The chief scientist at the World Health Organisation estimates that about 50% to 60% of the population will need to be immune to the coronavirus for there to be any protective “herd immunity” effect.
Herd immunity is usually achieved through vaccination and occurs when most of a population is immune to a disease, blocking its continued spread.
During a social media event on Friday, Dr. Soumya Swaminathan said that studies done from some countries hit hard by Covid-19 show that about 5% to 10% of people now have antibodies, though in some countries, it has been as high as 20%.
She says: “As there are waves of this infection going through countries, people are going to develop antibodies and those people will hopefully be immune for sometime so they will also act as barriers and brakes to the spread.” Other experts have estimated that as much as 70% to 80% of the population need to have antibodies before there is any herd immunity effect.
In the pandemic’s earlier stages, countries including Britain proposed achieving herd immunity as an outbreak response strategy. But Swaminathan pointed out that achieving this effect with a vaccine is much safer than letting the virus rip through the population.
She says that to achieve herd immunity through natural infection, you need to have several waves and you will see the morbidity and mortality that we see now.
As work on the vaccine progresses, Dr Swaminathan said, the WHO is keen to avoid a situation like in 2009, when rich countries cornered the bulk of the vaccine doses after the H1N1 pandemic. “We are doing everything possible to avoid that and to ensure an affordable and equitable distribution of vaccines,” she said.
Meanwhile, Dr Anthony Fauci,one of the world’s top immunology experts and a Covid adviser to the Donald Trump administration,said Wednesday the novel coronavirus pandemic is a “perfect storm” whose end is “nowhere in sight”.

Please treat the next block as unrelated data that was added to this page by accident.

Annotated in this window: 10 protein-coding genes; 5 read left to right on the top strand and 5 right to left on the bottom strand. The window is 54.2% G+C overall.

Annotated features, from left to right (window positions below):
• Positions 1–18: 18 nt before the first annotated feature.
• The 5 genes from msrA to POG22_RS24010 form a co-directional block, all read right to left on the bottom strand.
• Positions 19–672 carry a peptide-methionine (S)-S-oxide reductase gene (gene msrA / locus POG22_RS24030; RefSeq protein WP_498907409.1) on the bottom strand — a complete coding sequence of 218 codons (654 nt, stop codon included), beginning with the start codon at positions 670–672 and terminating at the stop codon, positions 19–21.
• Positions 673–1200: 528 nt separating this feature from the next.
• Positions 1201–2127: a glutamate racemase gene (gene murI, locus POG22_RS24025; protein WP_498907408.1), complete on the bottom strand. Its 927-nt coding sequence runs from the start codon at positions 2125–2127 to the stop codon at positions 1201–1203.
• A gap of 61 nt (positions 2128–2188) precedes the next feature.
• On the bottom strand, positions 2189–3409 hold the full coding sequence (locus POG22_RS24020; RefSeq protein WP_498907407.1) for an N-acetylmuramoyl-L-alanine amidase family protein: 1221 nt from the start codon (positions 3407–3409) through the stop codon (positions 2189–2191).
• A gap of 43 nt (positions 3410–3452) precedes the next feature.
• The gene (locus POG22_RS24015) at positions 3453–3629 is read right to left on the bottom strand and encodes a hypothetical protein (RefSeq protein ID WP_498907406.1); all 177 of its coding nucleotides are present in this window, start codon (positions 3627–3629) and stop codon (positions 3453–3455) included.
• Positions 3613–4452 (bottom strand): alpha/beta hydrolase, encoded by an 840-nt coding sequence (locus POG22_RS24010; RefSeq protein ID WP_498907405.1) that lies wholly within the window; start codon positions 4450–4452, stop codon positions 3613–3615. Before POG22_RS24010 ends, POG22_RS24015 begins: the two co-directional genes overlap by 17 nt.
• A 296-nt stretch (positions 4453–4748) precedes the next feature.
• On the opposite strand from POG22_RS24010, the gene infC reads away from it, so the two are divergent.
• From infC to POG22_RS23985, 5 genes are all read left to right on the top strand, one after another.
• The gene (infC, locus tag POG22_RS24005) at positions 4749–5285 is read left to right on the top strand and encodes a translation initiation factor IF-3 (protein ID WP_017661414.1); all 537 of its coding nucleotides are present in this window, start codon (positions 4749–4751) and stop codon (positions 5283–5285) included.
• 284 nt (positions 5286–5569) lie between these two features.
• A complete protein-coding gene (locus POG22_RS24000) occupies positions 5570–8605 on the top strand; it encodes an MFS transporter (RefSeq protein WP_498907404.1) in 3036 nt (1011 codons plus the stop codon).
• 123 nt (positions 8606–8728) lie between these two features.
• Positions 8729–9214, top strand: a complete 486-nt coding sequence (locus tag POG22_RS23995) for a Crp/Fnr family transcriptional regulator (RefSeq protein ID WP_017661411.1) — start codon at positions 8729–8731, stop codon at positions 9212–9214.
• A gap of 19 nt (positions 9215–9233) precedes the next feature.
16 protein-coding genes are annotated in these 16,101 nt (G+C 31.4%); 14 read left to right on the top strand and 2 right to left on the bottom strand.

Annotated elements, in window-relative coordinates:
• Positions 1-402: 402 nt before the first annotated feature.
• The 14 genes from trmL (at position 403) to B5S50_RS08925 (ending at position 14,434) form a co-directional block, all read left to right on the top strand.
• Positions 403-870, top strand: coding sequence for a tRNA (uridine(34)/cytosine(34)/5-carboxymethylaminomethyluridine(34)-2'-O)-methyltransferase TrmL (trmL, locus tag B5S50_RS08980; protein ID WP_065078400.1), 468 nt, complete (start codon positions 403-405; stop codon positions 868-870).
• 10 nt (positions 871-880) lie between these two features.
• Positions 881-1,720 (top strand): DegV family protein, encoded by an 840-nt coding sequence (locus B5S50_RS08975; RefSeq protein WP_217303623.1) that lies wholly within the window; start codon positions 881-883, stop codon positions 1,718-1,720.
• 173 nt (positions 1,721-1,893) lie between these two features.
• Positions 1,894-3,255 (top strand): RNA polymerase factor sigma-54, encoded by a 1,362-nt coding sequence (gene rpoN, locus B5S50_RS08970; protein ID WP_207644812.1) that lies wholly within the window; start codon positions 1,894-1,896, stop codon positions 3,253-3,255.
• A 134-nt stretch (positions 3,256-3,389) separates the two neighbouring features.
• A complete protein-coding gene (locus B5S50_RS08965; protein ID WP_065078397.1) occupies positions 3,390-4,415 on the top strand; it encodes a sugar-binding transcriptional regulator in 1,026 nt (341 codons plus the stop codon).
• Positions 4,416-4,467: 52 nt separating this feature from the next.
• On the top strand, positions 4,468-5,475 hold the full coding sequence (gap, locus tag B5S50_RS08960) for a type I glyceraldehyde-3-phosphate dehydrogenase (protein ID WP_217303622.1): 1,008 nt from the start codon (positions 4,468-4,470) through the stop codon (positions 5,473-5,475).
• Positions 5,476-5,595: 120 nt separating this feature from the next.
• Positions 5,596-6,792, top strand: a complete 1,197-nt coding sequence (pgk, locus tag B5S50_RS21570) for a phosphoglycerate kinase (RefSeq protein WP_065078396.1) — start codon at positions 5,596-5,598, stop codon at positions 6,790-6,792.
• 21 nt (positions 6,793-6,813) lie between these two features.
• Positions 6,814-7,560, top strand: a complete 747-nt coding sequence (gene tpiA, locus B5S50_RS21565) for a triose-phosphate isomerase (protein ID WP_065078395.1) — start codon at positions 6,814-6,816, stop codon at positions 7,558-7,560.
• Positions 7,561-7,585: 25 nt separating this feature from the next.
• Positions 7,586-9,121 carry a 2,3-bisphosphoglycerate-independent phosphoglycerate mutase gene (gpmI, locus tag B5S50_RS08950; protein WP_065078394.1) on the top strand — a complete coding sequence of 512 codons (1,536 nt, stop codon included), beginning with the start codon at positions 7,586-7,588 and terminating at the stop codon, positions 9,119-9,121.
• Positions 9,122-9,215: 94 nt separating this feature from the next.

Addressing a webinar organised by the TB Alliance, a US-based non-profit dedicated to research on tuberculosis drugs, Fauci described Covid-19 as the “worst nightmare” of an infectious disease expert or a public health professional.
“We are not at the end of the game, I am not even sure we are halfway through. We are not winning the game, not leading. With 600,000 deaths, it is threatening to overtake TB. It is a perfect storm,” he said at the “Fighting Pandemics | 2020 and Beyond” webinar.
“This virus has everything — it is a new virus, it jumps species, has a respiratory base, is spectacularly effective in spreading from human to human, is deadly to the elderly and people with comorbidities. We are living through a historic pandemic situation with no end in sight,” added Fauci, who serves as director of the US government’s National Institute of Allergy and Infectious Diseases.
He said the disease may be brought under control this year or 2021, but the virus is unlikely to disappear or be eliminated.
Models suggest diseases like HIV, TB and malaria could all go up due to the challenge the health systems are facing… We are extremely worried about the effect of the pandemic in low- and middle-income countries where measures such as lockdowns have caused loss of livelihood and estimates suggest poverty, undernutrition all may go up this year and there will be a setback in the SDG (UN’s sustainable development goals),” she said.Answering a question from The Wall Street Journal writer Betsy McKay, who was moderating the session, Fauci expressed hope that, “this year or next year”, the world will be in a position to control the pandemic. However, he said there is little chance of the virus being eradicated, or disappearing on its own like the SARS pathogen — also a coronavirus — responsible for the 2002-03 outbreak.
“With a vaccine, public health measures and herd immunity, there may be very good control, although it is unlikely we can bring it down to the level of a common cold or flu,” he added.
“I have never seen an infection where you have such a broad range. Twenty to 49 per cent of people have no symptoms, some are mildly ill for a fortnight and then have post-viral syndrome, still others need hospitalisation, oxygen support, ICU care, and even die,” he said.
“That is why I don’t see it coming down to a level where everybody just escapes with a sniffle as happens with common flu.”
Even though there are several vaccine candidates in various phases of clinical trials, with some like the one developed by the Jenner Institute at Oxford University in phase III, there are better chances of a treatment coming up sooner than a vaccine, Dr Fauci said.